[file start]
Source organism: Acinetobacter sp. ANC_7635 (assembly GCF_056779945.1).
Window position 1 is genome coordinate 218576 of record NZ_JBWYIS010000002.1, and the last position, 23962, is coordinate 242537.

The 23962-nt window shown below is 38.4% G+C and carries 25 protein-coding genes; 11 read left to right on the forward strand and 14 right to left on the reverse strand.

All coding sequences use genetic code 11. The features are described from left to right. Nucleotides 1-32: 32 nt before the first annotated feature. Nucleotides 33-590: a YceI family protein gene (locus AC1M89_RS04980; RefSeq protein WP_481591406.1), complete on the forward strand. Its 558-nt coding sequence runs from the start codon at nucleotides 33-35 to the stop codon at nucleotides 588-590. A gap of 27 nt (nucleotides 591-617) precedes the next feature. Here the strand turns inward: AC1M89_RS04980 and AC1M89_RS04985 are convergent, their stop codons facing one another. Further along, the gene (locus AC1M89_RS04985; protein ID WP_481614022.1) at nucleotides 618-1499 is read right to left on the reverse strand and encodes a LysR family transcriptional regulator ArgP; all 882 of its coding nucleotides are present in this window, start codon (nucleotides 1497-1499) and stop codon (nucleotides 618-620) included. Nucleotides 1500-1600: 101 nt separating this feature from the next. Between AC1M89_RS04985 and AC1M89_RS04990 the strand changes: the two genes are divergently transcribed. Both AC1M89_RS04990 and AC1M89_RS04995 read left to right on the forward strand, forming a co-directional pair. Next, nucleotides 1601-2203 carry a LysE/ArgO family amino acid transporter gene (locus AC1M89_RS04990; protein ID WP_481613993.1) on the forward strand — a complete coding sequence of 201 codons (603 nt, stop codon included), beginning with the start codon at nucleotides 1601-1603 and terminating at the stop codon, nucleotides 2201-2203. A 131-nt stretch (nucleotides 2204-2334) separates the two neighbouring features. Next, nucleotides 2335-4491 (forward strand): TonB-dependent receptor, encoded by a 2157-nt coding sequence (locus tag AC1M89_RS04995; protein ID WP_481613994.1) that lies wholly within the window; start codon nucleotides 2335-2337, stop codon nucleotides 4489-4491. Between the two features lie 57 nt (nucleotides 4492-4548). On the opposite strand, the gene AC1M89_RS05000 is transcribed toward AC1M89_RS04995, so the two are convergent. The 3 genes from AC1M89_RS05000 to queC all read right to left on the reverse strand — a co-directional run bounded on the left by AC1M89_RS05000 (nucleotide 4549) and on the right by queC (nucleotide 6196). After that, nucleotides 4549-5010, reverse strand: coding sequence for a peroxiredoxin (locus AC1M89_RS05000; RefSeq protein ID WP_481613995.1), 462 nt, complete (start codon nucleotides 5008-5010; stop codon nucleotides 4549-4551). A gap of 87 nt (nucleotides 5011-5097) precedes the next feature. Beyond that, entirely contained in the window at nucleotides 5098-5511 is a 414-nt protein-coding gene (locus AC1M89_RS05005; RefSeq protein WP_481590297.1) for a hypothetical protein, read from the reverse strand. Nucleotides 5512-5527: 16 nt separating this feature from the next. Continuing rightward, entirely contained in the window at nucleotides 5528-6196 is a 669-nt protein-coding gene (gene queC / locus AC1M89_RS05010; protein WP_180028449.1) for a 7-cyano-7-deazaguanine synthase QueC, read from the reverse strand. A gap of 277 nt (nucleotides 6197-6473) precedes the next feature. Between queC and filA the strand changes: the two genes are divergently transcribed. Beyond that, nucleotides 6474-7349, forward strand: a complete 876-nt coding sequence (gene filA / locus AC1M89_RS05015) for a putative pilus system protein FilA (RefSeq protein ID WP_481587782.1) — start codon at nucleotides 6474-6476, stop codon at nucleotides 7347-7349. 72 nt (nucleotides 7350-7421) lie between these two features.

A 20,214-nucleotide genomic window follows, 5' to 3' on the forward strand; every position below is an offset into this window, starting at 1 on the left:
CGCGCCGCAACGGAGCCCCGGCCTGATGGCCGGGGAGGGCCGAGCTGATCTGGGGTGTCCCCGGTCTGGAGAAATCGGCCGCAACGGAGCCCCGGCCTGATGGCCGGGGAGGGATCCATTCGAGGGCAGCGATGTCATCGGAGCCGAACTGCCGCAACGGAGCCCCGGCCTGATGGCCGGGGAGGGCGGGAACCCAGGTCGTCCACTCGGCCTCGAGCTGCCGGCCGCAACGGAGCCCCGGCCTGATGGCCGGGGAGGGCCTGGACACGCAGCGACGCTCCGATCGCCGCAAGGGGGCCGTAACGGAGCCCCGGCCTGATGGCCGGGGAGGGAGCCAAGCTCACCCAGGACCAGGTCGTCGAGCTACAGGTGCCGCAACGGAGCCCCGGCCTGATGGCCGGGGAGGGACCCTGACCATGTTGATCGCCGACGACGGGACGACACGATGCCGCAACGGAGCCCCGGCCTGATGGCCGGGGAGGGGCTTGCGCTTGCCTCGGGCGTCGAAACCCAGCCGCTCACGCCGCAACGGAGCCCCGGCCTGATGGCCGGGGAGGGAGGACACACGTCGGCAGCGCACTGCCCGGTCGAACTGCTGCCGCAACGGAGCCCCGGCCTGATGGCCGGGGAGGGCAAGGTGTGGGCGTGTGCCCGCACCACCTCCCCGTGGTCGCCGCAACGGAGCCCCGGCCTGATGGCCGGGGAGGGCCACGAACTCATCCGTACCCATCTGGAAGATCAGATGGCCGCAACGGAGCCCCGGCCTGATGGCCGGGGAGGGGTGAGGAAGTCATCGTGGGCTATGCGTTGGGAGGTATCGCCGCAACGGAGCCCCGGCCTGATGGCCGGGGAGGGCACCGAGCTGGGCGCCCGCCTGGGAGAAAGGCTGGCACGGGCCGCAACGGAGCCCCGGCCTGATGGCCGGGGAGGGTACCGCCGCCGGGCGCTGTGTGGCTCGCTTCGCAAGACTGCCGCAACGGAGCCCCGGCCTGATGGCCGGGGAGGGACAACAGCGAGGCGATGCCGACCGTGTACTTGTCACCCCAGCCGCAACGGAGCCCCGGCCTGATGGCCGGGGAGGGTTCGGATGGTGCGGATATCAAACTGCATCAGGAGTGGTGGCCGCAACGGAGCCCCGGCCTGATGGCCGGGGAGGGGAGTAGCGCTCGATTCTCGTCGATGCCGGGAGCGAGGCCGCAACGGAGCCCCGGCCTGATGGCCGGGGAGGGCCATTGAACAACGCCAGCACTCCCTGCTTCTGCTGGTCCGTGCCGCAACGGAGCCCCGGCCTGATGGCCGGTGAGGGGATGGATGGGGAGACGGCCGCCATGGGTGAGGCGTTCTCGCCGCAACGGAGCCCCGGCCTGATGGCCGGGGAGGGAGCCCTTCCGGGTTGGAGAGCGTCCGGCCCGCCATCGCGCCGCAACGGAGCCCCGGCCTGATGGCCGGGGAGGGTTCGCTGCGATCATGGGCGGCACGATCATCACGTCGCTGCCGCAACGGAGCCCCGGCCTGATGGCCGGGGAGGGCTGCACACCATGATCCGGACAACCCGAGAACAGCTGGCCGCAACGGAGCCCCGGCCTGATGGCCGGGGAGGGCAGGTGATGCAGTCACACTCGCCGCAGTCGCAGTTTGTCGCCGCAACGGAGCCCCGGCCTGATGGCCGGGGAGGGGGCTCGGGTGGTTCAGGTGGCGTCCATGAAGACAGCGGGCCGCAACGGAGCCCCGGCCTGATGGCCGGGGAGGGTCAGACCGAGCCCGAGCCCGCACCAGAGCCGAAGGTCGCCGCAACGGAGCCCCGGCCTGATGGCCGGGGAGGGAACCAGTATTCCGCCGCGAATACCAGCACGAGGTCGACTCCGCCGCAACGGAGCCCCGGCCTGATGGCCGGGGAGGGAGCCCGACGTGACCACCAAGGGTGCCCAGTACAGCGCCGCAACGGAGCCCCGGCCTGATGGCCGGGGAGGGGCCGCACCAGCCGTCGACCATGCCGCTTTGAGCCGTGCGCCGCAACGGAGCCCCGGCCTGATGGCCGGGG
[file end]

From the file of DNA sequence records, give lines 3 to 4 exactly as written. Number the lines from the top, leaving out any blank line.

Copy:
The 23962-nt window shown below is 38.4% G+C and carries 25 protein-coding genes; 11 read left to right on the forward strand and 14 right to left on the reverse strand.

All coding sequences use genetic code 11. The features are described from left to right. Nucleotides 1-32: 32 nt before the first annotated feature. Nucleotides 33-590: a YceI family protein gene (locus AC1M89_RS04980; RefSeq protein WP_481591406.1), complete on the forward strand. Its 558-nt coding sequence runs from the start codon at nucleotides 33-35 to the stop codon at nucleotides 588-590. A gap of 27 nt (nucleotides 591-617) precedes the next feature. Here the strand turns inward: AC1M89_RS04980 and AC1M89_RS04985 are convergent, their stop codons facing one another. Further along, the gene (locus AC1M89_RS04985; protein ID WP_481614022.1) at nucleotides 618-1499 is read right to left on the reverse strand and encodes a LysR family transcriptional regulator ArgP; all 882 of its coding nucleotides are present in this window, start codon (nucleotides 1497-1499) and stop codon (nucleotides 618-620) included. Nucleotides 1500-1600: 101 nt separating this feature from the next. Between AC1M89_RS04985 and AC1M89_RS04990 the strand changes: the two genes are divergently transcribed. Both AC1M89_RS04990 and AC1M89_RS04995 read left to right on the forward strand, forming a co-directional pair. Next, nucleotides 1601-2203 carry a LysE/ArgO family amino acid transporter gene (locus AC1M89_RS04990; protein ID WP_481613993.1) on the forward strand — a complete coding sequence of 201 codons (603 nt, stop codon included), beginning with the start codon at nucleotides 1601-1603 and terminating at the stop codon, nucleotides 2201-2203. A 131-nt stretch (nucleotides 2204-2334) separates the two neighbouring features. Next, nucleotides 2335-4491 (forward strand): TonB-dependent receptor, encoded by a 2157-nt coding sequence (locus tag AC1M89_RS04995; protein ID WP_481613994.1) that lies wholly within the window; start codon nucleotides 2335-2337, stop codon nucleotides 4489-4491. Between the two features lie 57 nt (nucleotides 4492-4548). On the opposite strand, the gene AC1M89_RS05000 is transcribed toward AC1M89_RS04995, so the two are convergent. The 3 genes from AC1M89_RS05000 to queC all read right to left on the reverse strand — a co-directional run bounded on the left by AC1M89_RS05000 (nucleotide 4549) and on the right by queC (nucleotide 6196). After that, nucleotides 4549-5010, reverse strand: coding sequence for a peroxiredoxin (locus AC1M89_RS05000; RefSeq protein ID WP_481613995.1), 462 nt, complete (start codon nucleotides 5008-5010; stop codon nucleotides 4549-4551). A gap of 87 nt (nucleotides 5011-5097) precedes the next feature. Beyond that, entirely contained in the window at nucleotides 5098-5511 is a 414-nt protein-coding gene (locus AC1M89_RS05005; RefSeq protein WP_481590297.1) for a hypothetical protein, read from the reverse strand. Nucleotides 5512-5527: 16 nt separating this feature from the next. Continuing rightward, entirely contained in the window at nucleotides 5528-6196 is a 669-nt protein-coding gene (gene queC / locus AC1M89_RS05010; protein WP_180028449.1) for a 7-cyano-7-deazaguanine synthase QueC, read from the reverse strand. A gap of 277 nt (nucleotides 6197-6473) precedes the next feature. Between queC and filA the strand changes: the two genes are divergently transcribed. Beyond that, nucleotides 6474-7349, forward strand: a complete 876-nt coding sequence (gene filA / locus AC1M89_RS05015) for a putative pilus system protein FilA (RefSeq protein ID WP_481587782.1) — start codon at nucleotides 6474-6476, stop codon at nucleotides 7347-7349. 72 nt (nucleotides 7350-7421) lie between these two features.